4. Surround yourself with friends who will strengthen your marriage.

Your friends influence your marriage more than you realize. The thing you need to be aware of is if they begin to cause problems in your marriage.

Are they pressuring you to do something your partner doesn't want? Are they seeding doubts about your marriage into your head? If so, they probably aren't really your friend and you should straighten them out or cut the cord entirely. Remove yourself from people who may tempt you to compromise your character.

5. Make laughter the soundtrack of your marriage.

The benefits of laughter are endless. As Lindsay Detwiler wrote in an article for YourTango, "I firmly believe it is our ability to joke together, to not take life too seriously even in the most serious of circumstances, that we have fostered a connection deeper than the surface-level struggles found in marriage. Even on terrible days when life throws a rough hand our way, our ability to make each other laugh has carried us through."

Laughter triggers the release of endorphins, the body's natural feel-good chemicals. Endorphins promote an overall sense of well-being and can even temporarily relieve pain. Laughter often helps people cope in stressful or serious situations.

So in your marriage share moments of joy. And even in the hard times, find reasons to laugh.

6. In every argument, remember that there won't be a "winner" and a "loser."

Marriage isn't a competition. There's no gold medal for being the better partner.

Marriage is a partnership, you become a team. It's no longer you vs. them it's us vs. the world. You're partners in everything so you'll either win together or lose together. Work together to find a solution.

7. Realize that a strong marriage rarely has two strong people at the same time.

It's usually a husband and wife taking turns being strong for each other in the moments when the other feels weak.

That's the point of marriage, that you will always have someone there to help carry you when you trip and fall. It's having support when you lose your job. It's taking care of the other when they lose their way. Life is hard and married life is no different. No one is strong all the time and it's important to understand that concept.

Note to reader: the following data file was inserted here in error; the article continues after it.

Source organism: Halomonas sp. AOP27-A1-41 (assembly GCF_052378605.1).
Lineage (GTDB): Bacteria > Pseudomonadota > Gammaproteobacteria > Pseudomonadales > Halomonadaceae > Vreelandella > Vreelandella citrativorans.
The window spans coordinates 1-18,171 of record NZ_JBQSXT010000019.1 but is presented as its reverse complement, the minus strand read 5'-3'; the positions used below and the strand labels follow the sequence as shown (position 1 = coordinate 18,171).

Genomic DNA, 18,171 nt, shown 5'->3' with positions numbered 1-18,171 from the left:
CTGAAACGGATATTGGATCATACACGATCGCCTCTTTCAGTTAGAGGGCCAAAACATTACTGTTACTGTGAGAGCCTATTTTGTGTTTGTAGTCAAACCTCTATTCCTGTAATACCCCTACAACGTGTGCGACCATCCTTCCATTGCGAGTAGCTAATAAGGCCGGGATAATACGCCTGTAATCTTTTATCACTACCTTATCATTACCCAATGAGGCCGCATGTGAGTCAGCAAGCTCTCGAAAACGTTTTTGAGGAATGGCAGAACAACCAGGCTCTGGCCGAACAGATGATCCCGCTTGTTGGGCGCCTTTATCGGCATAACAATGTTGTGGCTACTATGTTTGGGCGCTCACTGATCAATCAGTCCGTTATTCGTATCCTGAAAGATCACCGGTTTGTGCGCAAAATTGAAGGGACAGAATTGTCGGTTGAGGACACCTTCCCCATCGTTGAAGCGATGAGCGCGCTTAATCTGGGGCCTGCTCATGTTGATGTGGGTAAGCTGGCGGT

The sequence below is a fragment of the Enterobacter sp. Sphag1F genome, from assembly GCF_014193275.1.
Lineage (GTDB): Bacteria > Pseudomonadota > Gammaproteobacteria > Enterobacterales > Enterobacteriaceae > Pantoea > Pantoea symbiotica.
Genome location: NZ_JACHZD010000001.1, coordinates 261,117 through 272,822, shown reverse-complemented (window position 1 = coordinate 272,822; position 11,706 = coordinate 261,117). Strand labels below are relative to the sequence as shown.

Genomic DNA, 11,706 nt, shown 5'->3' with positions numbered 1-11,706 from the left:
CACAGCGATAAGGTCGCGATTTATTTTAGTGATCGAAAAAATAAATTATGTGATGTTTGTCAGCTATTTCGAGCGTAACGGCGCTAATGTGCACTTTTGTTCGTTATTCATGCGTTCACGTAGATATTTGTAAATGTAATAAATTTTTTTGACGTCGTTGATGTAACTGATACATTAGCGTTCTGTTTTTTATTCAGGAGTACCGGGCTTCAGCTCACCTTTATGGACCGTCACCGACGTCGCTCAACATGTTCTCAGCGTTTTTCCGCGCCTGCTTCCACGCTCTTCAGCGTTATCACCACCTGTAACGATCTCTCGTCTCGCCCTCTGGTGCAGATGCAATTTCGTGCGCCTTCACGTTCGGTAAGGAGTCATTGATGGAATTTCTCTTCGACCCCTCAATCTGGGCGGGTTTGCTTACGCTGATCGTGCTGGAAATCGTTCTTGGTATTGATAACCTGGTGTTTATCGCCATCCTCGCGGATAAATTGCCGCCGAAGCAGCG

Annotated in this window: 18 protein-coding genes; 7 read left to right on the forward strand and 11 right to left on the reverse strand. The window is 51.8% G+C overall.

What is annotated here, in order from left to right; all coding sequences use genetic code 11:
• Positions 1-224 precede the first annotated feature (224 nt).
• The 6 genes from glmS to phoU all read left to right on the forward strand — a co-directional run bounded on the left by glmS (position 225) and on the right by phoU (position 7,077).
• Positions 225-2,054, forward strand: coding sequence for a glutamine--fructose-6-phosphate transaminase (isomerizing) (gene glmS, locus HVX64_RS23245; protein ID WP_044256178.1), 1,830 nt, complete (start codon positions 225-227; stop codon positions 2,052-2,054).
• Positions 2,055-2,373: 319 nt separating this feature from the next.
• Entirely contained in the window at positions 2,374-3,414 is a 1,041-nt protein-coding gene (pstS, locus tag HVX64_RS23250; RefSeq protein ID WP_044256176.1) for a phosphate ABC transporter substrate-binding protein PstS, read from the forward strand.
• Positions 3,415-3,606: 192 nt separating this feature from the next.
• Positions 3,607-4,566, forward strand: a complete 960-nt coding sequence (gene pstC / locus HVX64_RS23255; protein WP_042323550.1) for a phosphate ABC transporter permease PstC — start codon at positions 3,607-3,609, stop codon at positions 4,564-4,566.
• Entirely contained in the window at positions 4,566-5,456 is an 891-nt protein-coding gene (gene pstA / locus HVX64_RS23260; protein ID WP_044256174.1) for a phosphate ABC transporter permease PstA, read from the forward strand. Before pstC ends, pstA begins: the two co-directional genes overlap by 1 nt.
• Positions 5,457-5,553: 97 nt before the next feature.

8. Prioritize what happens in the bedroom.

It takes more than sex to build a strong marriage, but it's nearly impossible to build a strong marriage without it. We are all human and we all have needs.

Though many will deny it, a relationship with sexually active people requires regular sex. It's normal, but many may forget that sex is a necessity.

This is one of the most common problems that can arise in a marriage. Not just because it's pleasurable but because it conveys a sense of closeness to your partner. It's not just pleasure, but intimacy and love that sex creates.

9. Remember that marriage isn't 50/50 — divorce is 50/50.

Marriage has to be 100/100. It's not about splitting everything in half, but both partners giving everything they've got.

But then there are times where one person just can't give you anything at all because they are focused on keeping themselves together and that's alright.

Support in a marriage is not a nice 50/50 split. Some days you are giving your all while your spouse is giving nothing and other days you are taking, offering nothing. This happens mostly while grieving. But after it all, you are back to 100/100 working as a team.

10. Give your best to each other.

Not just your leftovers after you've given your best to everyone else. Again, your husband or wife comes first. You married each other so that you can build a life together and see every inch of each other's souls to the very end.

If you aren't giving your all to your significant other, then who are you giving it to? And why? This could be a sign of a failing marriage if you can't talk to your partner about everything.

You give your best to each other every day. Whether you've been married 6 months or 14 years, you wake up every morning and you give your spouse your all. Make sure your partner feels seen, needed, and heard.

11. Learn from other people, but don't try to be them.

It's important to realize that you can take relationship advice from other couples but when it comes to your marriage, it will never be like anyone else's because it is yours.